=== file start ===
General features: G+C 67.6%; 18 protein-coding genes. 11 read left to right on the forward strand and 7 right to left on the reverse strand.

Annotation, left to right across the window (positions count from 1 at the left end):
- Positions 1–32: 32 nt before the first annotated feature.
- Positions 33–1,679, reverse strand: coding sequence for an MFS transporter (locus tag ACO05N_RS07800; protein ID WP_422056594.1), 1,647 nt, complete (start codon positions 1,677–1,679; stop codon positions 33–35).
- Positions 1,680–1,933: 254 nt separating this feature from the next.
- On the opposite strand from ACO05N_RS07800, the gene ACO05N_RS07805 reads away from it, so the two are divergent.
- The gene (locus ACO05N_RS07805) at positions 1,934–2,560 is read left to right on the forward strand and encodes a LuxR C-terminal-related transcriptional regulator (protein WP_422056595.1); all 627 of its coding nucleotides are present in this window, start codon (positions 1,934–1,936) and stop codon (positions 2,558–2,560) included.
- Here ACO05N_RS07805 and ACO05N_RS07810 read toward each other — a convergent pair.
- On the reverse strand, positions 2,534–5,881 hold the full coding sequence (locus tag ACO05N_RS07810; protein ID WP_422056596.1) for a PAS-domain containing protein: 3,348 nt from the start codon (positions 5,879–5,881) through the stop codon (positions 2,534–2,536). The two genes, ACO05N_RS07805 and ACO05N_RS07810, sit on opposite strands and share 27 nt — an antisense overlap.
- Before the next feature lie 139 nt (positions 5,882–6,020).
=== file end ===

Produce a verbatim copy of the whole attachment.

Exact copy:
General features: G+C 67.6%; 18 protein-coding genes. 11 read left to right on the forward strand and 7 right to left on the reverse strand.

Annotation, left to right across the window (positions count from 1 at the left end):
- Positions 1–32: 32 nt before the first annotated feature.
- Positions 33–1,679, reverse strand: coding sequence for an MFS transporter (locus tag ACO05N_RS07800; protein ID WP_422056594.1), 1,647 nt, complete (start codon positions 1,677–1,679; stop codon positions 33–35).
- Positions 1,680–1,933: 254 nt separating this feature from the next.
- On the opposite strand from ACO05N_RS07800, the gene ACO05N_RS07805 reads away from it, so the two are divergent.
- The gene (locus ACO05N_RS07805) at positions 1,934–2,560 is read left to right on the forward strand and encodes a LuxR C-terminal-related transcriptional regulator (protein WP_422056595.1); all 627 of its coding nucleotides are present in this window, start codon (positions 1,934–1,936) and stop codon (positions 2,558–2,560) included.
- Here ACO05N_RS07805 and ACO05N_RS07810 read toward each other — a convergent pair.
- On the reverse strand, positions 2,534–5,881 hold the full coding sequence (locus tag ACO05N_RS07810; protein ID WP_422056596.1) for a PAS-domain containing protein: 3,348 nt from the start codon (positions 5,879–5,881) through the stop codon (positions 2,534–2,536). The two genes, ACO05N_RS07805 and ACO05N_RS07810, sit on opposite strands and share 27 nt — an antisense overlap.
- Before the next feature lie 139 nt (positions 5,882–6,020).